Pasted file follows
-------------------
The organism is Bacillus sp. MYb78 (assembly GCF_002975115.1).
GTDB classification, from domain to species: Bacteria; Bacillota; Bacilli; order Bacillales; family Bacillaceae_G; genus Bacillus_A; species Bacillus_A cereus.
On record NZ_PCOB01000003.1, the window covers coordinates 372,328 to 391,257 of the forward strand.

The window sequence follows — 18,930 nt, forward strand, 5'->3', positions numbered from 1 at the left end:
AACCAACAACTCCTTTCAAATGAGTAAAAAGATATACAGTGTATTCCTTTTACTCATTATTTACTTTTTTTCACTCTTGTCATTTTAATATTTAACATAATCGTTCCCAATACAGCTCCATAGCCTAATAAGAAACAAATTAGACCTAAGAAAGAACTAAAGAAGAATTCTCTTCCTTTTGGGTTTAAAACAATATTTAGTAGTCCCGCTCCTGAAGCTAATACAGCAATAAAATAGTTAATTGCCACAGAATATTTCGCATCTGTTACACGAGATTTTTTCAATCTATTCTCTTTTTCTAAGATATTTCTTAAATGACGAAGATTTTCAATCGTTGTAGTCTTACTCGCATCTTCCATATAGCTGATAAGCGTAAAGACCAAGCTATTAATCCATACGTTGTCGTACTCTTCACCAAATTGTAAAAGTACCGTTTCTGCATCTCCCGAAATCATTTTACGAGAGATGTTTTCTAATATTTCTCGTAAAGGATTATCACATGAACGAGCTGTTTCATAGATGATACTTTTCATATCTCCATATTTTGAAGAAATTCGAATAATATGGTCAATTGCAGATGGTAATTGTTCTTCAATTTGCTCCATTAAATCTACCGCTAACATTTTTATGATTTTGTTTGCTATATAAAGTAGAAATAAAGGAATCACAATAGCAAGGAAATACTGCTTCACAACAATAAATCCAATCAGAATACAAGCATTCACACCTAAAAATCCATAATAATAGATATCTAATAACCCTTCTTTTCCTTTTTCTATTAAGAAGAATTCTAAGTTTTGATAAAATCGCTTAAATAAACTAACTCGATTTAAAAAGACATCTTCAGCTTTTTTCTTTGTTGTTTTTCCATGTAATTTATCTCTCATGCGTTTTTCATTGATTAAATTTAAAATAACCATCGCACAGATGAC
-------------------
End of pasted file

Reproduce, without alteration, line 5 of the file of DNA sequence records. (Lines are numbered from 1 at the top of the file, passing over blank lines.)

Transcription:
AACCAACAACTCCTTTCAAATGAGTAAAAAGATATACAGTGTATTCCTTTTACTCATTATTTACTTTTTTTCACTCTTGTCATTTTAATATTTAACATAATCGTTCCCAATACAGCTCCATAGCCTAATAAGAAACAAATTAGACCTAAGAAAGAACTAAAGAAGAATTCTCTTCCTTTTGGGTTTAAAACAATATTTAGTAGTCCCGCTCCTGAAGCTAATACAGCAATAAAATAGTTAATTGCCACAGAATATTTCGCATCTGTTACACGAGATTTTTTCAATCTATTCTCTTTTTCTAAGATATTTCTTAAATGACGAAGATTTTCAATCGTTGTAGTCTTACTCGCATCTTCCATATAGCTGATAAGCGTAAAGACCAAGCTATTAATCCATACGTTGTCGTACTCTTCACCAAATTGTAAAAGTACCGTTTCTGCATCTCCCGAAATCATTTTACGAGAGATGTTTTCTAATATTTCTCGTAAAGGATTATCACATGAACGAGCTGTTTCATAGATGATACTTTTCATATCTCCATATTTTGAAGAAATTCGAATAATATGGTCAATTGCAGATGGTAATTGTTCTTCAATTTGCTCCATTAAATCTACCGCTAACATTTTTATGATTTTGTTTGCTATATAAAGTAGAAATAAAGGAATCACAATAGCAAGGAAATACTGCTTCACAACAATAAATCCAATCAGAATACAAGCATTCACACCTAAAAATCCATAATAATAGATATCTAATAACCCTTCTTTTCCTTTTTCTATTAAGAAGAATTCTAAGTTTTGATAAAATCGCTTAAATAAACTAACTCGATTTAAAAAGACATCTTCAGCTTTTTTCTTTGTTGTTTTTCCATGTAATTTATCTCTCATGCGTTTTTCATTGATTAAATTTAAAATAACCATCGCACAGATGAC